Monday, January 23, 2012

Watchmen: Chapter I - page 23


Panels 1-2: In the background, we see Laurie picking up the sugar wrapping and discarding it – another example of the attention to detail Moore and Gibbons gave to Watchmen.

Panel 2: Laurie’s remarks, “I don’t like the way [Rorschach] smells or that horrible monotone voice . . .” give us more insight into the man Rorschach and how he is viewed by his colleagues.

And, her remark, “The sooner the police put him away . . .” also mirrors her “putting away” the sugar cube wrapper.

Panel 4: Laurie in the background and Dr. Manhattan taking apart an intricate piece of machinery in the foreground is symbolic of how readily Dr. Manhattan understands something as unfeeling as this machine while accentuating the gulf between not only he and Laurie, but between he and the rest of humanity.

Panel 9: As Laurie makes a dinner date for later that night with Dan Dreiberg, in the foreground we see a look of beatific happiness on Dr. Manhattan’s face. In one reading, this could be a reaction to the fact that he is close to “locating a gluino, which would completely validate supersymmetrical theory . . .” However, later we will discover that Dr. Manhattan experiences all points in time – past, present, and future – simultaneously, and, knowing that, we can also read this as his happiness at understanding this dinner date for Laurie and Dan will lead to their happiness as a couple at the end of the book.


  1. Chris! At the risk of taking your words too literally, I wanted to comment on the following:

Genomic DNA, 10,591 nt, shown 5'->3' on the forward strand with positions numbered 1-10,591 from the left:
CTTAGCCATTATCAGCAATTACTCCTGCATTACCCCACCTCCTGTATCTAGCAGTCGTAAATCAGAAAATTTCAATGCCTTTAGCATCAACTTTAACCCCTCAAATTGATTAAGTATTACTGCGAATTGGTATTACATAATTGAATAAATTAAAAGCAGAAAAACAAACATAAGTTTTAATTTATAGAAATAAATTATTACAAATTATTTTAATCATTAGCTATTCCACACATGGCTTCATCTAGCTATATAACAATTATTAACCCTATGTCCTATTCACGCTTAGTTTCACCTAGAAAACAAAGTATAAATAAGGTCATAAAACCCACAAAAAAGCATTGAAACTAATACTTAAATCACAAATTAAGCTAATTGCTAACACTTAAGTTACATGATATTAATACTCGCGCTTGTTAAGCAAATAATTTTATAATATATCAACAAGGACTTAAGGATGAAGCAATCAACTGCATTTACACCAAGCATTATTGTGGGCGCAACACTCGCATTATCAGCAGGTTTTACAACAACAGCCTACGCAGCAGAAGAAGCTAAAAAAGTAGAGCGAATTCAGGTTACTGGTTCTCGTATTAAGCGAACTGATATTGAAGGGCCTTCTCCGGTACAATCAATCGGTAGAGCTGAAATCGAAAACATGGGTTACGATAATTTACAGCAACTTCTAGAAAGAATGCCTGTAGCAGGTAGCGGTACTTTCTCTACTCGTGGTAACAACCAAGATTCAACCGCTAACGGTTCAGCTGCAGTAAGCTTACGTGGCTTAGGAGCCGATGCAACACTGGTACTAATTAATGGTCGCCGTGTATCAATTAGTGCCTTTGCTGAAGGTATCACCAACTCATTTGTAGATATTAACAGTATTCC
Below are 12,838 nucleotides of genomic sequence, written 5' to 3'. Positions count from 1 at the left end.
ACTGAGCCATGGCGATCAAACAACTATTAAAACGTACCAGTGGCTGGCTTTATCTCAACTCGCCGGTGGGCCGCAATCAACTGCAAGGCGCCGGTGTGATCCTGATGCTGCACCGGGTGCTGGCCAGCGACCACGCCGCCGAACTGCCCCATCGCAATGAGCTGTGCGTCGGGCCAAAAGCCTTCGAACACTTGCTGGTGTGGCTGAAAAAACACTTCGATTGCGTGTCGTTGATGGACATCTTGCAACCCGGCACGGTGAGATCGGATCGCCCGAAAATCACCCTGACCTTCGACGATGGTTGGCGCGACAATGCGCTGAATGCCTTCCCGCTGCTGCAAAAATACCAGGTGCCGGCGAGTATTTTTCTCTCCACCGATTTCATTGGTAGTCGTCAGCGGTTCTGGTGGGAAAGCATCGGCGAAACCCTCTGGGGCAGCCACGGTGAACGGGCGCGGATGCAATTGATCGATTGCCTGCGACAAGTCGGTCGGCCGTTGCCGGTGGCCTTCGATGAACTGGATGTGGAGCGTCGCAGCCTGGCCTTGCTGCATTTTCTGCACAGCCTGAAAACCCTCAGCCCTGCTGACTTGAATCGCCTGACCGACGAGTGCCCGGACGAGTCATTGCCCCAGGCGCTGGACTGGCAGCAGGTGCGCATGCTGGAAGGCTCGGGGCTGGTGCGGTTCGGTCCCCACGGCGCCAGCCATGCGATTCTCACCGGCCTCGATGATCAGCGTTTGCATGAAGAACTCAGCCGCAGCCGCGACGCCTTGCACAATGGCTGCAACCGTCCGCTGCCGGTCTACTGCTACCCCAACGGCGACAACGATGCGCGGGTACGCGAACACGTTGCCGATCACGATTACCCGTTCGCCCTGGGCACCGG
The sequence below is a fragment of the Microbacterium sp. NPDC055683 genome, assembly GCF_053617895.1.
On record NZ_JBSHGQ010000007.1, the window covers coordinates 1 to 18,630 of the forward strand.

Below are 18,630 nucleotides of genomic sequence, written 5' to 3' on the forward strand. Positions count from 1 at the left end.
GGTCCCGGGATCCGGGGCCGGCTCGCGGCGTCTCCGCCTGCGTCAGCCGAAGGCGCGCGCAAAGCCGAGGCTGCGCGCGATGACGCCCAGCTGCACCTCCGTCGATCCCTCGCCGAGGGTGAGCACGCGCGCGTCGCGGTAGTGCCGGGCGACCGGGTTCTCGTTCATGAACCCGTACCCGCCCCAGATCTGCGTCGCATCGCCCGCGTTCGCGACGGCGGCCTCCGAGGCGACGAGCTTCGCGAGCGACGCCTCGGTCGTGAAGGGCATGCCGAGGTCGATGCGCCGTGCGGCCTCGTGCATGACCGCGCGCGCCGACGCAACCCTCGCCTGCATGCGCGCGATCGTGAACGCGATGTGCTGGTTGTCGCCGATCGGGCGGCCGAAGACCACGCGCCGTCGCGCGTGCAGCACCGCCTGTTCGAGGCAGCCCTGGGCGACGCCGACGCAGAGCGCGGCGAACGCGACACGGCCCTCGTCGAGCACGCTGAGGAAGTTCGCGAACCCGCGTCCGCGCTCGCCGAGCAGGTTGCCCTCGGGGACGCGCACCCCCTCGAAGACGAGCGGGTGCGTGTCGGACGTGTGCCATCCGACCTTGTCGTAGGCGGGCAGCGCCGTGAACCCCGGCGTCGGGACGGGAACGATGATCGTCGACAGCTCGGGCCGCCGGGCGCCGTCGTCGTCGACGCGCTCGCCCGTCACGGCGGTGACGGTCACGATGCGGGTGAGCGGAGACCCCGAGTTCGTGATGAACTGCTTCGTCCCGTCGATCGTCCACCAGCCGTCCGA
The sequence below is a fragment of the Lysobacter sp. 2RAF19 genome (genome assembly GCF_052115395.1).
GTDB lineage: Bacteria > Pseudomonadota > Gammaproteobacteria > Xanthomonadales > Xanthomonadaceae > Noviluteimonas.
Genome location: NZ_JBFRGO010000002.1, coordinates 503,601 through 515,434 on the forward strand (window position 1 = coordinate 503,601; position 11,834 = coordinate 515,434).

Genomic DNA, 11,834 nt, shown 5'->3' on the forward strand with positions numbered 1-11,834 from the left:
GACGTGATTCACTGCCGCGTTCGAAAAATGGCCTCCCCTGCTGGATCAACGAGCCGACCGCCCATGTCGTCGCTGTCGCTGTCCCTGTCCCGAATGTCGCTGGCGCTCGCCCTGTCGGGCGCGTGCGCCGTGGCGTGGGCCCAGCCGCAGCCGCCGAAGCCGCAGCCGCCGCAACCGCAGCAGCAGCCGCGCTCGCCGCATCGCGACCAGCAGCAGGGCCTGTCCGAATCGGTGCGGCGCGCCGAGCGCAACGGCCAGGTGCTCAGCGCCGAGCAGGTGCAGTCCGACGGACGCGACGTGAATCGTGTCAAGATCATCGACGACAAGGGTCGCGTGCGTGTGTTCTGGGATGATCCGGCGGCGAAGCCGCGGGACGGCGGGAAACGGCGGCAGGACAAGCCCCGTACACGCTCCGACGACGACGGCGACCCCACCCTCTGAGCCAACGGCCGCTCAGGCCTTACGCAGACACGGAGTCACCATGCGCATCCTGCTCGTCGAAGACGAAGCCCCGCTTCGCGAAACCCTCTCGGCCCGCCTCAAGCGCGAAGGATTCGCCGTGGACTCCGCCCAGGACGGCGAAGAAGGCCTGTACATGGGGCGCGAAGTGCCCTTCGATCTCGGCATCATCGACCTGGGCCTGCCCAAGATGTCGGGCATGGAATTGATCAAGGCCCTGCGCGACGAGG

"we can also read this as his happiness at understanding this dinner date for Laurie and Dan will lead to their happiness as a couple at the end of the book."

    Without having the issues right at my fingertips to be specific, Doc makes a comment upon returning to the destroyed Manhattan in the final issues about tachyons messing up with his "vision". If that's the case, would he be able, in issue 1, to clearly see events beyond the explosion Veidt causes? No doubt what you wrote is spot on - that he is happy for Laurie because of "a" future with Dan - a connection with a human being that will understand her in a way Dr. Manhattan can't. I'm not sure, however, if Doc has the exact knowledge of what happens to Laurie and Dan after their meeting with Veidt (the change in appearance, wanting to return to crimefighting, etc).

    Again - I might be taking your words too literally. But I guess it brings up a question: how far does Doc's "vision" go into the story of Watchmen itself?

    1. Pete,

      Thanks for reading and for commenting. And, I have to say, you're exactly right. You did not take my words too literally. I was stating that Doc Manhattan could see the final outcome for Dan and Laurie. But, as you state, with the tachyon interference Ozymandias puts forth to hinder him, it would be difficult to say for certain that he can see this outcome. I'd argue it's possible, but not probable.

      I really like the way you term it above - he's happy because of "a" future that Dan and Laurie may have. Thanks for catching that.